I mean, I did briefly boil it for ten minutes prior to pitching the Probiotics and that was only to “sanitize” it…

After freaking out about it when I first found it this morning, I thought about boiling it all quickly and adding the hops and all that; but I’d no idea how much alcohol would boil off and what it would do the taste…so in the end I’ve decided to just leave it to do it’s thing.

It smells and tastes fine* and I suppose it’s accepted practice to brew Berliner Weisse under a no-boil procedure: because of the eventual acidity it shouldn’t need the preservative power of hops, and the style isn’t hop-forward in any sense, I might just get away with it.  I guess I’ll just have to wait and see what happens.

(*I shouldn’t have tasted it at all really: tasting is a big no-no when fermenting with unknown wild cultures – at least in the first few days – heaven knows what could be growing growing in there…a fact I remembered slightly after taking the first sip…)

In any case, I’ve now moved the whole thing to a cooler area of the house to try and keep the yeast from chucking out hot fusel alcohols in the first few days.  What happens next is anyone’s guess.  I suppose there’s two possible outcomes to this whole business:

1) I end up with a gacky, smelly thing that I’ll have to pour down the sink and afterwards, scrub the demijohn ’til my fingers bleed


2) I get a tart and interesting Berliner Weiss, in fact a LAMBIC BERLINER WEISSE.  Yeah, take that and smoke it in your Briars, Hipsters!

I may also get an interesting Lacto/Brett/Brewers house culture that I can clutter up the fridge with…  Happy days.  (They’re available in the UK…)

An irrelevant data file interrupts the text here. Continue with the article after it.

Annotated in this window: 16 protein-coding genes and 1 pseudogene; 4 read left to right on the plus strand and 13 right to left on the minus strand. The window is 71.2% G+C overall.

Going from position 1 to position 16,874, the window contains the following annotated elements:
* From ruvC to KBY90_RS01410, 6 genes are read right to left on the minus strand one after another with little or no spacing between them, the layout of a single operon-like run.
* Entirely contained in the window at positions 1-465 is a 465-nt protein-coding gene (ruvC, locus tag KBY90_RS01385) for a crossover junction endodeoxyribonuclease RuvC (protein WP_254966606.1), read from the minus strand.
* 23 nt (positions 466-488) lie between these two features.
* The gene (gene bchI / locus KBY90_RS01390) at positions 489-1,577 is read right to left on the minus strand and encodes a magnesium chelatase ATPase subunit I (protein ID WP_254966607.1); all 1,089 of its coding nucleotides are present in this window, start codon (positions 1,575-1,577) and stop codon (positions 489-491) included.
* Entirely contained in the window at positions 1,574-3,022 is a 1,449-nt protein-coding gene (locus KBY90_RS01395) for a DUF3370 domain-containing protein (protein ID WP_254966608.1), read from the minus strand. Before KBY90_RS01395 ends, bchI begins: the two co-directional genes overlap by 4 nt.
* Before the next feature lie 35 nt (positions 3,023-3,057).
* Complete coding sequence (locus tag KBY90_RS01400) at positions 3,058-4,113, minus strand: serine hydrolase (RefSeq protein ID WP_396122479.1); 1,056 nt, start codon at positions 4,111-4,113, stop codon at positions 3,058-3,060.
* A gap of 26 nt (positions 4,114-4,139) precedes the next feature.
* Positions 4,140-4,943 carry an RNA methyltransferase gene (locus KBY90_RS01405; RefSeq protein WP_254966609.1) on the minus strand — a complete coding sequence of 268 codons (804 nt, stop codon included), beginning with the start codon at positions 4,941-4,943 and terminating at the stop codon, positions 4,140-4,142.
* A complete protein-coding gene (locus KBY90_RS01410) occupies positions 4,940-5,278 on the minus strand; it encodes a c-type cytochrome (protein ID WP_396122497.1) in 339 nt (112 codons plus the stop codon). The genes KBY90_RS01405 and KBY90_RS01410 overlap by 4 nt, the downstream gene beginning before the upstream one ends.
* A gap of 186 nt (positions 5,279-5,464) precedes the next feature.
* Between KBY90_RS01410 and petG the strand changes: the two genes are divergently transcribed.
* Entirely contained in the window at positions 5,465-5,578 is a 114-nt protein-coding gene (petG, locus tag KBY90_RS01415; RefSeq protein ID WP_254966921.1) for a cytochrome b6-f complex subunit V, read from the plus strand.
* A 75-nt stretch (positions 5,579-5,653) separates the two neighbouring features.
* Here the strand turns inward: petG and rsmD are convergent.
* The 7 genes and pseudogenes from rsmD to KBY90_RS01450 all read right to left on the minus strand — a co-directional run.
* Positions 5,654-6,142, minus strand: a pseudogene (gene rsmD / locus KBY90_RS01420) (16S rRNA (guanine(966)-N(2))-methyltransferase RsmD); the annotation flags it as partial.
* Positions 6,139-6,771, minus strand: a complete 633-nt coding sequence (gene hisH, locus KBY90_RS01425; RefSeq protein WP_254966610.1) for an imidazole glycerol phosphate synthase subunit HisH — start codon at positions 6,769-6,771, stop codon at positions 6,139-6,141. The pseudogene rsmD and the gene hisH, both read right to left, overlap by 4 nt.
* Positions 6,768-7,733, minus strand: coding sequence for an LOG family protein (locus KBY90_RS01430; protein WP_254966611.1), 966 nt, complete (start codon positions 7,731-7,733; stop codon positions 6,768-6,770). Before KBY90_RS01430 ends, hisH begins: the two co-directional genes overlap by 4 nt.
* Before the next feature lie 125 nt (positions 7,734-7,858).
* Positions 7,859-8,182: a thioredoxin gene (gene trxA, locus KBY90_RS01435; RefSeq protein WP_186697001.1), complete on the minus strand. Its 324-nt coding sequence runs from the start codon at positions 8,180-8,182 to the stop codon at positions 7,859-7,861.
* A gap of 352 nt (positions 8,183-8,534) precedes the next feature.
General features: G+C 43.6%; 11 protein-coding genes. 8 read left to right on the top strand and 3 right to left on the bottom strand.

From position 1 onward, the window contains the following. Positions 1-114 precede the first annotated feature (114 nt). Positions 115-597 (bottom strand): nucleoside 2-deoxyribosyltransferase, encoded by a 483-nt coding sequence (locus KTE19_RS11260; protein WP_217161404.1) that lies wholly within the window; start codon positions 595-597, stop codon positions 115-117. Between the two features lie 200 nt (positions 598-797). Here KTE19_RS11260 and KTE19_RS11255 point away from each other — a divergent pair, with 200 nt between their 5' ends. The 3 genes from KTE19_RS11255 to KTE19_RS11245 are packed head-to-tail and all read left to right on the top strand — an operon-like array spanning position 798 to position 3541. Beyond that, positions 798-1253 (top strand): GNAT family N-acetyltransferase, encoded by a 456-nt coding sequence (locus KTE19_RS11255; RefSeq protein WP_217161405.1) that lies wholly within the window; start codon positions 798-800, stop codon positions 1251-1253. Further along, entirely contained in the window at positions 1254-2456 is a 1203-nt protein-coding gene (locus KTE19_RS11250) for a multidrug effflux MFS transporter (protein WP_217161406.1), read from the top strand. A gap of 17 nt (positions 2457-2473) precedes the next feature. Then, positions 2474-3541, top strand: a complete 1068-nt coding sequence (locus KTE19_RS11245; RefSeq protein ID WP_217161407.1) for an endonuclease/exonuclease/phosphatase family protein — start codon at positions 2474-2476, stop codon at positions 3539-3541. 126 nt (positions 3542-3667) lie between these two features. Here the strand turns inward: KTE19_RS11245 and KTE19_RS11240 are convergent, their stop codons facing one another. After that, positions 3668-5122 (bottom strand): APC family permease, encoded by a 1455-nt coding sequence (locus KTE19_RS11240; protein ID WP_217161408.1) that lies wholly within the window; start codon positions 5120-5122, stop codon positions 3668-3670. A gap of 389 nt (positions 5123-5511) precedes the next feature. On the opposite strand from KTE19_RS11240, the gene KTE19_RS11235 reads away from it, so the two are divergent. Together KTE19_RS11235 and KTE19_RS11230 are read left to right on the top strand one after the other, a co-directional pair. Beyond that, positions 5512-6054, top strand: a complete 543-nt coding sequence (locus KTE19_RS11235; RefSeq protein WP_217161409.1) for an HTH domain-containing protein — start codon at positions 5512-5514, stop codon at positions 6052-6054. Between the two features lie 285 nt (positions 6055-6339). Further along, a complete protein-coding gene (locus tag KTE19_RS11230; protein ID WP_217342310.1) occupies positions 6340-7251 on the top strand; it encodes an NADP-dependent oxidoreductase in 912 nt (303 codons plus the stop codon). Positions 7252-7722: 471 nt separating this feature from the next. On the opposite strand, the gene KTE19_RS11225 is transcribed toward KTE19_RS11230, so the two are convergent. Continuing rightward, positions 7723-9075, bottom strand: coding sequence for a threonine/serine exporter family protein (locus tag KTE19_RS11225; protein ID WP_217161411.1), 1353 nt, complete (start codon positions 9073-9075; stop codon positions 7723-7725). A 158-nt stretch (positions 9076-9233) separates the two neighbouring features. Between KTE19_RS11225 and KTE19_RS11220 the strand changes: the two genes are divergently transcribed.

Well.  I tasted this beer in primary (10 or so days gone)  and it’s gloriously tart; and, amazingly, it doesn’t have any off-flavours at all.  I’ll just let it finish off and get it into some bottles and let you all know what it ends up like.

And because I’m me -and it’s such a quick way to make beer- I mashed in again the day before yesterday: this time it was a single infusion mash of 68C  for sixty minutes, with a mash-out of 76C.

For the grain bill I used 300g of wheat malt, 300g of Pilsner malt and 300g of Maris Otter.  I did the same routine of re-hydrating the contents of the Swanson’s gut tablets and pitching that in after a ten minute boil, cool-down and pH adjustment to 4.6

Then, guess what?

Less than 48 hours later and it was merrily fermenting – just like the other one.

It’s no fluke, and despite my tongue-in-cheek statements, it’s not a Lambic.  Something’s going on, here’s my current top conspiracy theories:

  1. Somehow there’s yeast on some of my equipment that is contaminating the wort.  Starsan just won’t kill yeast.  A fact that I usually love it for!
  2. The Swanson’s pills have some yeast in them…doubtful, the ingredients don’t mention yeast at all.
  3. I really do have a resident microbial flora (yeast in particular).  I do actually live next door to an orchard and it is Autumn, after all…